Mike Robinson adjusts the monitoring system while LeeAnn DeLeo drives the boat.

Mike Robinson adjusts the monitoring system while LeeAnn DeLeo drives the boat.

In many coastal regions, denser, saltier water tends to sink to the bottom and the lighter, fresh water remains near the surface. However, because of the energy produced by Georgia’s wide tidal range, the team found that most of the water on the Georgia coast is well mixed and doesn’t show up as layers.

The second part of the project is to fine-tune existing elevation data. Scientists have an extensive set of elevation information from airplane-mounted Light Detection And Ranging systems. LIDAR is usually very accurate, except in marshes, because it cannot see through the vegetation to the actual ground surface.

“You might be off by 30 centimeters or more, and in a low-lying, flat area like our coastal zone, that can make a big difference in predicting where the water will flood,” Alexander said.

The Skidaway Institute team is working with Georgia Southern University scientist Christine Hladik on a fix. By comparing LIDAR data with the true elevation in a particular area, Hladik observed that the LIDAR error varied according to the type of plants growing there. For example, if the area contained the dense, tall spartina, the error was large and, on average, a consistent number of centimeters. If the region was covered with a different, less-dense-growing salt marsh plant, like short spartina, the error was smaller but also consistent.

“She discovered that if you know what type of vegetation is covering a section of marshland, you can plug in the correction and come back with an accurate measure of the elevation,” Alexander said.

The research team observed the vegetation and measured the true ground level at 400 randomly selected points throughout coastal brackish and salt marshes in Georgia. That information and knowledge of plant types is being used to correct the existing marsh elevations.

The research team will complete one more set of river surveys before the project ends in September. Alexander hopes to obtain continued funding to use this newly acquired elevation and salinity data in a fresh SLAMM model run for the Georgia coast, using all the high-resolution data developed in this project.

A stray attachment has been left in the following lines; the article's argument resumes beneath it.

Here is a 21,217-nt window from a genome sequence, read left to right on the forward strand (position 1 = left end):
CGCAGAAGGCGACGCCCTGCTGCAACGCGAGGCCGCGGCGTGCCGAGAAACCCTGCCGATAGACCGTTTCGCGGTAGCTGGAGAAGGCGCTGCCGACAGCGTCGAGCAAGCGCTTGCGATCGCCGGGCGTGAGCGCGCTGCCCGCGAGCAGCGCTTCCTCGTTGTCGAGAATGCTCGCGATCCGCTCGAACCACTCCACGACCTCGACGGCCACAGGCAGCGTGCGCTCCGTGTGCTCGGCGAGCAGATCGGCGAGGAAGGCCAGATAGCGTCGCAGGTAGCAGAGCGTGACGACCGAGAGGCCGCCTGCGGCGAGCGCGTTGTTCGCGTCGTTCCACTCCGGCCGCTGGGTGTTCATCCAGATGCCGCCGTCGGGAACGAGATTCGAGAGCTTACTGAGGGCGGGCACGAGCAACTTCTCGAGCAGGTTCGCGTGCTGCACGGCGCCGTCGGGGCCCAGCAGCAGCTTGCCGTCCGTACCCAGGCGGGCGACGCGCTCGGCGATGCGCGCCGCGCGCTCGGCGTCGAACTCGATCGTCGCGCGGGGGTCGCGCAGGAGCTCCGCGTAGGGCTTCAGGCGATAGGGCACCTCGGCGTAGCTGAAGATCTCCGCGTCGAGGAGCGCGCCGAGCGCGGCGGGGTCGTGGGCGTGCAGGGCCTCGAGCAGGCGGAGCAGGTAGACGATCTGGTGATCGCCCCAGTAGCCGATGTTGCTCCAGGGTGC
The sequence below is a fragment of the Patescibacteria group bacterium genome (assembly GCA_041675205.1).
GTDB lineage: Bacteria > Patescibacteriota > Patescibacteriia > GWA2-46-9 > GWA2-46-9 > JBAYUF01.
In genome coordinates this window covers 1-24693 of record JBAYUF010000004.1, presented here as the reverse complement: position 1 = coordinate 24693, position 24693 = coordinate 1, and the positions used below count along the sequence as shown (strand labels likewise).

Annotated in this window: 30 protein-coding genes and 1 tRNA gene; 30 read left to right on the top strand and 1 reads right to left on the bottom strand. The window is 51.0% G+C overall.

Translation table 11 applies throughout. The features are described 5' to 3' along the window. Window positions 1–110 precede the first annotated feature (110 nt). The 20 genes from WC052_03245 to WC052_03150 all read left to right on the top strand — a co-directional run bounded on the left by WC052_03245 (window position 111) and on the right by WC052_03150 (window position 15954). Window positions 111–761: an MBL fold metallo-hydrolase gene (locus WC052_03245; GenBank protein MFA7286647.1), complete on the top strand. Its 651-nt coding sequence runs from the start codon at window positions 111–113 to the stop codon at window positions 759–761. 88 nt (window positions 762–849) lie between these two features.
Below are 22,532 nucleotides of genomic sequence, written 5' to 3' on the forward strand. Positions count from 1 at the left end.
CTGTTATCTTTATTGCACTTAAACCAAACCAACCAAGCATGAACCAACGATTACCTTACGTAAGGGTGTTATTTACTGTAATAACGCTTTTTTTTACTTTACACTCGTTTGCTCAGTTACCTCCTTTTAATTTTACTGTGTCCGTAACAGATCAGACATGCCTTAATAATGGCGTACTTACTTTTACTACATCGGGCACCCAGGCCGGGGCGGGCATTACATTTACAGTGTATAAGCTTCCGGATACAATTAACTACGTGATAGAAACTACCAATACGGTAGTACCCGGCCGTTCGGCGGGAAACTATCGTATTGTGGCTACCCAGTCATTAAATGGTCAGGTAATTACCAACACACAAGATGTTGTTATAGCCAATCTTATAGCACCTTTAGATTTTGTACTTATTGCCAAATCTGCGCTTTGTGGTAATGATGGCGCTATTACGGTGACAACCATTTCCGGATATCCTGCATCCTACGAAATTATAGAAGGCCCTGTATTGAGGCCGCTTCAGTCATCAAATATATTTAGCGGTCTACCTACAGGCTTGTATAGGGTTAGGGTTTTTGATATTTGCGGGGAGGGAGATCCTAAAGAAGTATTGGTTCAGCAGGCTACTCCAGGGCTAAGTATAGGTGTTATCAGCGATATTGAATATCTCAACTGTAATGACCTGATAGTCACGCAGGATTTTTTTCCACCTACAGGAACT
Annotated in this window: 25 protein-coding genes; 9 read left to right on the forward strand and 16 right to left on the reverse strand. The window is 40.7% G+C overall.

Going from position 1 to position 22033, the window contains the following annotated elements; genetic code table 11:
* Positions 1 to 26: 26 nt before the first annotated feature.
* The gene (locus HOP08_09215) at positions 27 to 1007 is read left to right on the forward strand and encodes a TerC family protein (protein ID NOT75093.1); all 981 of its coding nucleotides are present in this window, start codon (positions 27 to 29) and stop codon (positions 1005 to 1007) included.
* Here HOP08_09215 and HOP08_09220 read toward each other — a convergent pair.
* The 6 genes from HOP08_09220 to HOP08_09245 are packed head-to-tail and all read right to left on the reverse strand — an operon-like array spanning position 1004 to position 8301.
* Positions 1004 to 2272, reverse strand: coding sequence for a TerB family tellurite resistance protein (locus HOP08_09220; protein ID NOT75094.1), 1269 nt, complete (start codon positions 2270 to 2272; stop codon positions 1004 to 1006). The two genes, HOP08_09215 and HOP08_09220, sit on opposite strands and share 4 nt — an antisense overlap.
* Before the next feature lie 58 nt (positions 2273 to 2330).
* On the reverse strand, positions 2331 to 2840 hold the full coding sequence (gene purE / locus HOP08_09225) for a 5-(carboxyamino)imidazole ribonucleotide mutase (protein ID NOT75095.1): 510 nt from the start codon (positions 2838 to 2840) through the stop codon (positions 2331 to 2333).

“We should be able to look out as much as 100 years in the future and see where the different wetlands will be by then,” he said. “That way we can plan for marsh sustainability, retreat and sea level rise.”

 

Marine Extension presents The Georgia Shore Program June 7-21

The UGA Marine Extension will present a two-week course aimed at teachers and focused on the Georgia coast from June 7-21. Except for a $100 non-refundable deposit, the fees for the course will be covered by an “Improving Teacher Quality” grant from the U.S. Department of Education.HandfulOfDollars

The course will begin with an overview of basic marine ecosystems in coastal Georgia. Activities aboard the R/V Sea Dawg will include biological sampling of the estuary and water chemistry analysis. Laboratory activities will include the collection and identification of plankton, invertebrates and fish. Participants will explore scientific inquiry methods with applications for classroom use.

“They will complete all the steps necessary to design a research project, collect data and report the results in a fun way,” said MAREX educator Mare Timmons.

The two-week course is based at the UGA Marine Extension Service Marine Education Center and Aquarium.  Housing will be  dormitory style and cafeteria meals are provided during the course with the exception of a few “dinners out”. Participants must be able to stay onsite for the entire program; commuting is not allowed. The dorm and cafeteria are air conditioned, yet much “classroom” time will be spent outdoors. Moderate physical activity is involved and participants should be in good health. Enrollment is limited to 16 students.

For more information and application instructions, visit: http://marex.uga.edu/graduate/ or contact Mare Timmons at mare@uga.edu.

New gray whale exhibit at the UGA Aquarium

OLYMPUS DIGITAL CAMERAVisitors to the UGA Aquarium will experience a new exhibit focusing on extinct Atlantic gray whales. This exhibit is the product of a collaboration among among the aquarium, Scott Noakes of the UGA Center for Applied Isotope Studies, Gray’s Reef National Marine Sanctuary, Emory University, the Smithsonian National Museum of Natural History and the Scientific Illustration group at UGA’s Lamar Dodd School of Art and Design. The exhibit features information about the fossilized remains of extinct Atlantic gray whales that were discovered off the Georgia coast as well as a painted cast of one of the fossils (mandible, or lower jaw bone).